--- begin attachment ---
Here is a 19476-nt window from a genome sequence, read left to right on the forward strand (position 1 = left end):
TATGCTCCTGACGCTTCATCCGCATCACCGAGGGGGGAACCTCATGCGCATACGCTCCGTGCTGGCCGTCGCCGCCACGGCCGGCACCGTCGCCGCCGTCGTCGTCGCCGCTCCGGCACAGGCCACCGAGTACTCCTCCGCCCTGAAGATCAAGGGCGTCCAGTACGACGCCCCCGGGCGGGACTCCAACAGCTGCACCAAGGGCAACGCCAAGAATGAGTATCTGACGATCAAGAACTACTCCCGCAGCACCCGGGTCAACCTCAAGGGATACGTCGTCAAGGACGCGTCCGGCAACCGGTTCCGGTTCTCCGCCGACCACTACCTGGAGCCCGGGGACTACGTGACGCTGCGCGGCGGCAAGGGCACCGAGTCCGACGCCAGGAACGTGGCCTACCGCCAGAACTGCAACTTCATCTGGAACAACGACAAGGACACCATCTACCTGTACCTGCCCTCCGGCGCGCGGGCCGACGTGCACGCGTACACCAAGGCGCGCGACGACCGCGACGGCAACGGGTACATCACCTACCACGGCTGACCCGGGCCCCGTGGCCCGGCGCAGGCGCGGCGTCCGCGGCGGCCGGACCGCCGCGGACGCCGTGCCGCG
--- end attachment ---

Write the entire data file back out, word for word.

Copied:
Here is a 19476-nt window from a genome sequence, read left to right on the forward strand (position 1 = left end):
TATGCTCCTGACGCTTCATCCGCATCACCGAGGGGGGAACCTCATGCGCATACGCTCCGTGCTGGCCGTCGCCGCCACGGCCGGCACCGTCGCCGCCGTCGTCGTCGCCGCTCCGGCACAGGCCACCGAGTACTCCTCCGCCCTGAAGATCAAGGGCGTCCAGTACGACGCCCCCGGGCGGGACTCCAACAGCTGCACCAAGGGCAACGCCAAGAATGAGTATCTGACGATCAAGAACTACTCCCGCAGCACCCGGGTCAACCTCAAGGGATACGTCGTCAAGGACGCGTCCGGCAACCGGTTCCGGTTCTCCGCCGACCACTACCTGGAGCCCGGGGACTACGTGACGCTGCGCGGCGGCAAGGGCACCGAGTCCGACGCCAGGAACGTGGCCTACCGCCAGAACTGCAACTTCATCTGGAACAACGACAAGGACACCATCTACCTGTACCTGCCCTCCGGCGCGCGGGCCGACGTGCACGCGTACACCAAGGCGCGCGACGACCGCGACGGCAACGGGTACATCACCTACCACGGCTGACCCGGGCCCCGTGGCCCGGCGCAGGCGCGGCGTCCGCGGCGGCCGGACCGCCGCGGACGCCGTGCCGCG